According to the prosecution, the special probe team is set to summon four executives of Oxy Reckitt Benckiser -- including former CEO Shin Hyun-woo -- on Tuesday. Shin headed the firm in 2001 when it started selling the disputed humidifier disinfectant.

Last week, the prosecution reconfirmed the Korea Centers for Disease Control and Prevention’s report that there is a significant association between the health impacts and the use of Oxy’s humidifier disinfectant.

The KCDCP in 2011 had submitted a report that the use of humidifier disinfectant can cause serious health damage.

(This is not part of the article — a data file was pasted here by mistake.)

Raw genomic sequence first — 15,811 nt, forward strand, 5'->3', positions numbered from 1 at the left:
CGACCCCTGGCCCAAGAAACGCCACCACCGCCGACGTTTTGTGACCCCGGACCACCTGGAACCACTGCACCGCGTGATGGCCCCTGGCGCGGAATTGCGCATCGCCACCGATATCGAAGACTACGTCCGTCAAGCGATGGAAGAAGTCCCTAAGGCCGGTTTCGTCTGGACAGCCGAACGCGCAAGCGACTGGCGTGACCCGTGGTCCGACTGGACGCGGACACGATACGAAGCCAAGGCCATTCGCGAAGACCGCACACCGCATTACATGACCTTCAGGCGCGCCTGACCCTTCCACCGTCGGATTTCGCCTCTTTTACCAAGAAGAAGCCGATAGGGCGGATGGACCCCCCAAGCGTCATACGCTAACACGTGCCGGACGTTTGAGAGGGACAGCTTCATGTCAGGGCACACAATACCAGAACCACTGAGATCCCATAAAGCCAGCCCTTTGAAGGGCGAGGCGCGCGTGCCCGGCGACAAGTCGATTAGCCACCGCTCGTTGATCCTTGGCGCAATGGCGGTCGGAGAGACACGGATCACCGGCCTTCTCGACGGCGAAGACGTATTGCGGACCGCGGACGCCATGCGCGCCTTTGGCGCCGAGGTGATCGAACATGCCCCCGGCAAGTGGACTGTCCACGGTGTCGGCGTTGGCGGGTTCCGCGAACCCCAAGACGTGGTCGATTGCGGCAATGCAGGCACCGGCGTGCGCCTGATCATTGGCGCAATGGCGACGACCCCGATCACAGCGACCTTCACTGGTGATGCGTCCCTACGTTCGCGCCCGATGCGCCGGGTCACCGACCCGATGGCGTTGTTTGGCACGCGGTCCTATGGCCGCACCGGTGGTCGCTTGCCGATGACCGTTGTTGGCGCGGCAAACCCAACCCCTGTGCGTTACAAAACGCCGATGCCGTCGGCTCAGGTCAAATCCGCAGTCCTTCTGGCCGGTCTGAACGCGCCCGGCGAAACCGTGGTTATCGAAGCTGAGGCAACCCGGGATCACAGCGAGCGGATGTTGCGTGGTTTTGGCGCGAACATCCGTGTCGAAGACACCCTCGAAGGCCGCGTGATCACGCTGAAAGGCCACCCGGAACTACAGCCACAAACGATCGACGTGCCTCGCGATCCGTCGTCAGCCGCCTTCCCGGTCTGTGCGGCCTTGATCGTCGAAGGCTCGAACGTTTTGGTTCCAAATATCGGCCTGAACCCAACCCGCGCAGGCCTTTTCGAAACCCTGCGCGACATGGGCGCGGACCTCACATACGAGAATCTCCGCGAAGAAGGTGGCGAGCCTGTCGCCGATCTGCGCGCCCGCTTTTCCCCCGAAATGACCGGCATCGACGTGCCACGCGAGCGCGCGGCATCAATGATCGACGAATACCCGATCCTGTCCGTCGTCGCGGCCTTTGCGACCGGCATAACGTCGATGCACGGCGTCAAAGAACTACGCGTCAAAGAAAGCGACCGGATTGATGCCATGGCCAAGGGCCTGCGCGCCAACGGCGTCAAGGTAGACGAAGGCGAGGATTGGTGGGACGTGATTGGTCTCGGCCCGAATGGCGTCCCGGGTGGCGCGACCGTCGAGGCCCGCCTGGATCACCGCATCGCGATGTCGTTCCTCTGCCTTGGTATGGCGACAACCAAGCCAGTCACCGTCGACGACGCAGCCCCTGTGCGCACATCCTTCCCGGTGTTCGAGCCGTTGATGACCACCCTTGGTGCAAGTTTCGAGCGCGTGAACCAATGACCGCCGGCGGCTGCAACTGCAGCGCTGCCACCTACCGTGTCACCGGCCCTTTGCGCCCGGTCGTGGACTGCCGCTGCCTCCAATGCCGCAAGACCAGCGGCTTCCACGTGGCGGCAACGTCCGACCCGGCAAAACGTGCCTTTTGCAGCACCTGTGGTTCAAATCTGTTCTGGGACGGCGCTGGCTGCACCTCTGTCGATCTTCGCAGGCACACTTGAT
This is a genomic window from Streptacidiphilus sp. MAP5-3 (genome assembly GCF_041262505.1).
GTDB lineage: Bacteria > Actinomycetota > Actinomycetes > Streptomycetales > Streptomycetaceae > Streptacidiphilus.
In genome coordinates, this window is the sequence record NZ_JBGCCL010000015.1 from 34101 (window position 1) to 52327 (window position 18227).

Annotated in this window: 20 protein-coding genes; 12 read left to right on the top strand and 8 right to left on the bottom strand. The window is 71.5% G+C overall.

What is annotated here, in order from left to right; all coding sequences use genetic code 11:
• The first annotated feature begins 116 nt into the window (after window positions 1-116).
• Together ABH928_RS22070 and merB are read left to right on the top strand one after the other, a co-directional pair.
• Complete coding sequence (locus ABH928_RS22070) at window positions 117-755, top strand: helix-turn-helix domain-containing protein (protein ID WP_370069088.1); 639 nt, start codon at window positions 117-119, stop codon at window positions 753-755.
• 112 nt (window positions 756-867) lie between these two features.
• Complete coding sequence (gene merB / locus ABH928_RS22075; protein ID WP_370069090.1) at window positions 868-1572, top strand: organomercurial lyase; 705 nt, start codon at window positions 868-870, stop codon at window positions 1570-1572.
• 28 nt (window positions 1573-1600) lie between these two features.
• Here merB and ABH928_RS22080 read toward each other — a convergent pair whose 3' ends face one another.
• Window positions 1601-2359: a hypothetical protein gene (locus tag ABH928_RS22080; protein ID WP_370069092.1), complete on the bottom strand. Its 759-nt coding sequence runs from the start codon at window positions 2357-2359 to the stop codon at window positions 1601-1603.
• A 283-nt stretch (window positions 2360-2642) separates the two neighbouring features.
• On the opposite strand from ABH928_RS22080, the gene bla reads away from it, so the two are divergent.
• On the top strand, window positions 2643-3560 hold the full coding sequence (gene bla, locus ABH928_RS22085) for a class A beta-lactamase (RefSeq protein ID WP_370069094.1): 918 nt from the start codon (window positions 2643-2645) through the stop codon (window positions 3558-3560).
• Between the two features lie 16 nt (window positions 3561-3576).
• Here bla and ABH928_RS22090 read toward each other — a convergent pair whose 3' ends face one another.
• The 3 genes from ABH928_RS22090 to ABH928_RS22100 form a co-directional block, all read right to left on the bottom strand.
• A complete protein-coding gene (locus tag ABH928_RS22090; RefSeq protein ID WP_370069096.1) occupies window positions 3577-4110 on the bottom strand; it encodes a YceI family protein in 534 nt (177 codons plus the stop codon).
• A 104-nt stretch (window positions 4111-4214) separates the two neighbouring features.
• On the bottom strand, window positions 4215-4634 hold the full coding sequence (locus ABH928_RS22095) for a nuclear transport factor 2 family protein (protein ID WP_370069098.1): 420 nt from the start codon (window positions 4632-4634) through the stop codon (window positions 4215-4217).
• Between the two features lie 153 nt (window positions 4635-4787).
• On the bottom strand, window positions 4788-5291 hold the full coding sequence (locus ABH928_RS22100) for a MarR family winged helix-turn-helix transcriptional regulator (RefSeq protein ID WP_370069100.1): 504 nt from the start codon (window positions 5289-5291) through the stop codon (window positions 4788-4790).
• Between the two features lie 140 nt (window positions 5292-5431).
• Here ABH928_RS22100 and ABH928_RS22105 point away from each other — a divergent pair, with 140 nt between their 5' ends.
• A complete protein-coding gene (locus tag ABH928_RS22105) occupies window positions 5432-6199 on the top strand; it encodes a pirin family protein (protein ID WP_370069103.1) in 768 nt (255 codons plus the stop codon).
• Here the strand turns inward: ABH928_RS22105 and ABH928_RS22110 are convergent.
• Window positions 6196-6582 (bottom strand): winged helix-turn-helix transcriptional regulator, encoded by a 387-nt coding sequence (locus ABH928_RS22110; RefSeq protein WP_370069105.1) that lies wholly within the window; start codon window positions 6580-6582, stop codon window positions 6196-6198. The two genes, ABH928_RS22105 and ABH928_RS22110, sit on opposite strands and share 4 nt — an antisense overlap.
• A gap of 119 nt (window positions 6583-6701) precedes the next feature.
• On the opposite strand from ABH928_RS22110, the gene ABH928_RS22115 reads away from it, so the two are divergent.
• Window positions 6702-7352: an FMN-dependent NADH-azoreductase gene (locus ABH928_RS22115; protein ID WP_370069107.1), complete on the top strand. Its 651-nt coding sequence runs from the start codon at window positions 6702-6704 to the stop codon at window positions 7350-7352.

However, the company submitted its own 77-page report last month to refute this, saying the deaths may have been triggered by other factors such as yellow dust in spring. The prosecution argued that the newly submitted report has “low credibility.”

Oxy’s PR agency Prain Global told The Korea Herald that the firm’s additional report was in line with “earnest cooperation with all investigations and steps to pursue a solution.”

Experts voiced concern that it could take several years to figure out whether the deaths of disinfectant users were due to yellow dust as claimed by the company. They would need to conduct additional tests to figure out the correlation or redo the toxicity test for the use of disputed humidifier disinfectant.

According to the Korea Institute of Toxicology, experiment on toxic chemicals and its health impacts normally takes 24 to 36 months to ensure the accuracy of the test.